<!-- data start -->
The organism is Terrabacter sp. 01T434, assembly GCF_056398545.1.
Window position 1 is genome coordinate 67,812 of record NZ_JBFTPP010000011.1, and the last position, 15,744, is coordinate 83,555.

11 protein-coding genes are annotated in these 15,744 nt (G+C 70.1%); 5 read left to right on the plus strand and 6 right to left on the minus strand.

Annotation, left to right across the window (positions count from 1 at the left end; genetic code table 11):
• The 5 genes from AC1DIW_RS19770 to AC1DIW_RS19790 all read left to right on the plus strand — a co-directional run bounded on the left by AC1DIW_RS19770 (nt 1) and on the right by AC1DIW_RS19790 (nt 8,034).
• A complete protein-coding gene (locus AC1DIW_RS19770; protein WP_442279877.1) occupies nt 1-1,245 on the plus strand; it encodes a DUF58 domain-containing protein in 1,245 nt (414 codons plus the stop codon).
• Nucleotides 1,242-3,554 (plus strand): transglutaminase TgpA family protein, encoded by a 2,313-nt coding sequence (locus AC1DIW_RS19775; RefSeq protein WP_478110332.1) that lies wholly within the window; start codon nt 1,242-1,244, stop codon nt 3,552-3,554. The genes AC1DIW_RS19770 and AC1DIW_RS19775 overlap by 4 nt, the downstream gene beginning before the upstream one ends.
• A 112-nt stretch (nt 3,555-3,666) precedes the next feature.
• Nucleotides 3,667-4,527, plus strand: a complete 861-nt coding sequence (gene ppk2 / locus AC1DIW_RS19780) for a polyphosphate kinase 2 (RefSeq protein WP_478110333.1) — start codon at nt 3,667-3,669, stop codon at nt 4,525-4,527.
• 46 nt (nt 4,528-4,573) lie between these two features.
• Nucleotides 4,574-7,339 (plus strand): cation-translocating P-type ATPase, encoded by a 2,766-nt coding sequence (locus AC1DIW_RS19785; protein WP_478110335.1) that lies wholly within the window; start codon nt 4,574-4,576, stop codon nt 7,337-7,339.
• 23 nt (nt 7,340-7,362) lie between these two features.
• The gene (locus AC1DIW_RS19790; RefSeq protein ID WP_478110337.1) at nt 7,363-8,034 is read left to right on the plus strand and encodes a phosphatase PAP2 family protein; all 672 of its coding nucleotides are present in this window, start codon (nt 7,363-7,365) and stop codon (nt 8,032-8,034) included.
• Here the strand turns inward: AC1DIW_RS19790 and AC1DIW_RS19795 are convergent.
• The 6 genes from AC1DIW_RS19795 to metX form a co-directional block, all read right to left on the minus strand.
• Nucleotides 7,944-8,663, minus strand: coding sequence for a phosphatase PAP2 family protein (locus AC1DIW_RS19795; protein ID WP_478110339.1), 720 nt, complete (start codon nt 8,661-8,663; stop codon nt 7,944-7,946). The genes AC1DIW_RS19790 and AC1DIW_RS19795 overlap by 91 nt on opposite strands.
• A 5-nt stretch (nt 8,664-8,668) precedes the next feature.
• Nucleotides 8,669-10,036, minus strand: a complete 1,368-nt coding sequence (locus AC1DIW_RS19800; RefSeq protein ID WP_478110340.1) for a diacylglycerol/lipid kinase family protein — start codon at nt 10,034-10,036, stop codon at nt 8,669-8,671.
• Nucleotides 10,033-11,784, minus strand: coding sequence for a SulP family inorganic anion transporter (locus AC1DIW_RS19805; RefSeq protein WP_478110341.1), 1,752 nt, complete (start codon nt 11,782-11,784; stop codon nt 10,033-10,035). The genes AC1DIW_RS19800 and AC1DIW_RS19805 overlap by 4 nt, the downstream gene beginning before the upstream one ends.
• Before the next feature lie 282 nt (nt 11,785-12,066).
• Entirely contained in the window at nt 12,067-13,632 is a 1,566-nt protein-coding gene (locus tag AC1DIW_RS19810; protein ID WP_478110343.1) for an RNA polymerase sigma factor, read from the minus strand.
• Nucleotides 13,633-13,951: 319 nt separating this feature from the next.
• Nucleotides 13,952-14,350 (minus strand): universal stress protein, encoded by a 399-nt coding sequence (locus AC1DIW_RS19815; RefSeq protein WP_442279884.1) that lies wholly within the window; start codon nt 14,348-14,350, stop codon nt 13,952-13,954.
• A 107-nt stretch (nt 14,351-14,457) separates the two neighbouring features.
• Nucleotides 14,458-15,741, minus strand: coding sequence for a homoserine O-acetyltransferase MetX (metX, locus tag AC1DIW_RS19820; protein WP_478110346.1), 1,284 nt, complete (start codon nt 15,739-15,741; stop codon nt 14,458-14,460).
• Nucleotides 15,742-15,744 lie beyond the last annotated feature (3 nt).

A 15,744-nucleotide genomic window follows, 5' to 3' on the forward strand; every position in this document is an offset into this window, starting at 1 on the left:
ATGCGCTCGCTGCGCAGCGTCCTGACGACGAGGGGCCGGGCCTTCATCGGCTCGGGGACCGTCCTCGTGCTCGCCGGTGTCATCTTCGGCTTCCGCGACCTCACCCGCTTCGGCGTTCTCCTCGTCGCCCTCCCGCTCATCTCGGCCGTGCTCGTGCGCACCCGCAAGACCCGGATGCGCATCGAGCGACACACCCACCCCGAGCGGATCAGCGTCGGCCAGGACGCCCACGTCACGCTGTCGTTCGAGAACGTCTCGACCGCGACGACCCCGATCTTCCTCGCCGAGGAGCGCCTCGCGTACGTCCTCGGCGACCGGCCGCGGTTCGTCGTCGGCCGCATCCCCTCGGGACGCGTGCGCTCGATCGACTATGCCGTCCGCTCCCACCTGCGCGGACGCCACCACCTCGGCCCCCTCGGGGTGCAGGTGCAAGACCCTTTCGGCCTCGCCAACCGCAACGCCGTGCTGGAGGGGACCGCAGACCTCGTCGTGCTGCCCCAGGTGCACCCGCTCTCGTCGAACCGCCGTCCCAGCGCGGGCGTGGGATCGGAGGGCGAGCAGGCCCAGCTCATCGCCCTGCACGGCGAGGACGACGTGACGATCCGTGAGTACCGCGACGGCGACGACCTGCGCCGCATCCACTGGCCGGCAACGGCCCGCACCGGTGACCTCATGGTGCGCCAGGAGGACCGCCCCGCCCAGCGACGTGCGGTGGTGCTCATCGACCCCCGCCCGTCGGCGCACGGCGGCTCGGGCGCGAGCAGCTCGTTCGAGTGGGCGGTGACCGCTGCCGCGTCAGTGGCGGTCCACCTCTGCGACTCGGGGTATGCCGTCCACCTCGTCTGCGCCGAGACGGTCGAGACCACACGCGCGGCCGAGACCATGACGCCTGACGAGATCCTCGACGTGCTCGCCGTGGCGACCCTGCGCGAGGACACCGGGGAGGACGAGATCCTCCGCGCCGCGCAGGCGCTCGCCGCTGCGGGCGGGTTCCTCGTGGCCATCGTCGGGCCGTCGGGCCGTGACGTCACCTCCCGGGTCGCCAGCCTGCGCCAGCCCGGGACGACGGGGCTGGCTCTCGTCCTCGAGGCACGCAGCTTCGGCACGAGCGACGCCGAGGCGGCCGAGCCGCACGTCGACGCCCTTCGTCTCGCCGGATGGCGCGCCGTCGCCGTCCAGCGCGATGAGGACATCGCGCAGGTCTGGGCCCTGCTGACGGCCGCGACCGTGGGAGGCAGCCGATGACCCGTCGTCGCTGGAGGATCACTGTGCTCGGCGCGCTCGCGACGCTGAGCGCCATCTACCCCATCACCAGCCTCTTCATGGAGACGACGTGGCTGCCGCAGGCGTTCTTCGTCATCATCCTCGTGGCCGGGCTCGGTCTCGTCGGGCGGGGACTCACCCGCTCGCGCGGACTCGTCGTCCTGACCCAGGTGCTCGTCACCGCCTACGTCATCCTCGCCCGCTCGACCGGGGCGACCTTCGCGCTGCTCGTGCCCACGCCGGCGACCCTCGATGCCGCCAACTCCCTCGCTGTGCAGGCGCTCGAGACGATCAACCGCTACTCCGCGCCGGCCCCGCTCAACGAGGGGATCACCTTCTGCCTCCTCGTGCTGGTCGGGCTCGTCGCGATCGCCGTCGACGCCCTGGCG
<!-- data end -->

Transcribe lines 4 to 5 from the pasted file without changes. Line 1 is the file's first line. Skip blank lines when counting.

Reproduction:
Annotation, left to right across the window (positions count from 1 at the left end; genetic code table 11):
• The 5 genes from AC1DIW_RS19770 to AC1DIW_RS19790 all read left to right on the plus strand — a co-directional run bounded on the left by AC1DIW_RS19770 (nt 1) and on the right by AC1DIW_RS19790 (nt 8,034).